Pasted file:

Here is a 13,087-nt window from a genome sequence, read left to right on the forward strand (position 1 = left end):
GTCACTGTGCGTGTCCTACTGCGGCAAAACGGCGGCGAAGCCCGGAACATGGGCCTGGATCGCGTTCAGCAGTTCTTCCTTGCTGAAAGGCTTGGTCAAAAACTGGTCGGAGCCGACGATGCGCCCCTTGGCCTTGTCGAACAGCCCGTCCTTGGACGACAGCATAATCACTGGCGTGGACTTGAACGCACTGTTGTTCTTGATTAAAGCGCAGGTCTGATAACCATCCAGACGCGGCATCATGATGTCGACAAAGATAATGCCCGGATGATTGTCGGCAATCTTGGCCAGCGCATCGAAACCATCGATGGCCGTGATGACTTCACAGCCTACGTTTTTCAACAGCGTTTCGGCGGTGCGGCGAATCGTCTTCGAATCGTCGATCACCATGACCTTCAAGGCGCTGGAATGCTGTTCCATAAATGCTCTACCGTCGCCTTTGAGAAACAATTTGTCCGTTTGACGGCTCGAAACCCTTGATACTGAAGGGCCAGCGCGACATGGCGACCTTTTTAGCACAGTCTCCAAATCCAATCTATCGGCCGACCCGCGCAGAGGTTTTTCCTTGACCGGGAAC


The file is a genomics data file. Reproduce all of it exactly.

Here is a 13,087-nt window from a genome sequence, read left to right on the forward strand (position 1 = left end):
GTCACTGTGCGTGTCCTACTGCGGCAAAACGGCGGCGAAGCCCGGAACATGGGCCTGGATCGCGTTCAGCAGTTCTTCCTTGCTGAAAGGCTTGGTCAAAAACTGGTCGGAGCCGACGATGCGCCCCTTGGCCTTGTCGAACAGCCCGTCCTTGGACGACAGCATAATCACTGGCGTGGACTTGAACGCACTGTTGTTCTTGATTAAAGCGCAGGTCTGATAACCATCCAGACGCGGCATCATGATGTCGACAAAGATAATGCCCGGATGATTGTCGGCAATCTTGGCCAGCGCATCGAAACCATCGATGGCCGTGATGACTTCACAGCCTACGTTTTTCAACAGCGTTTCGGCGGTGCGGCGAATCGTCTTCGAATCGTCGATCACCATGACCTTCAAGGCGCTGGAATGCTGTTCCATAAATGCTCTACCGTCGCCTTTGAGAAACAATTTGTCCGTTTGACGGCTCGAAACCCTTGATACTGAAGGGCCAGCGCGACATGGCGACCTTTTTAGCACAGTCTCCAAATCCAATCTATCGGCCGACCCGCGCAGAGGTTTTTCCTTGACCGGGAAC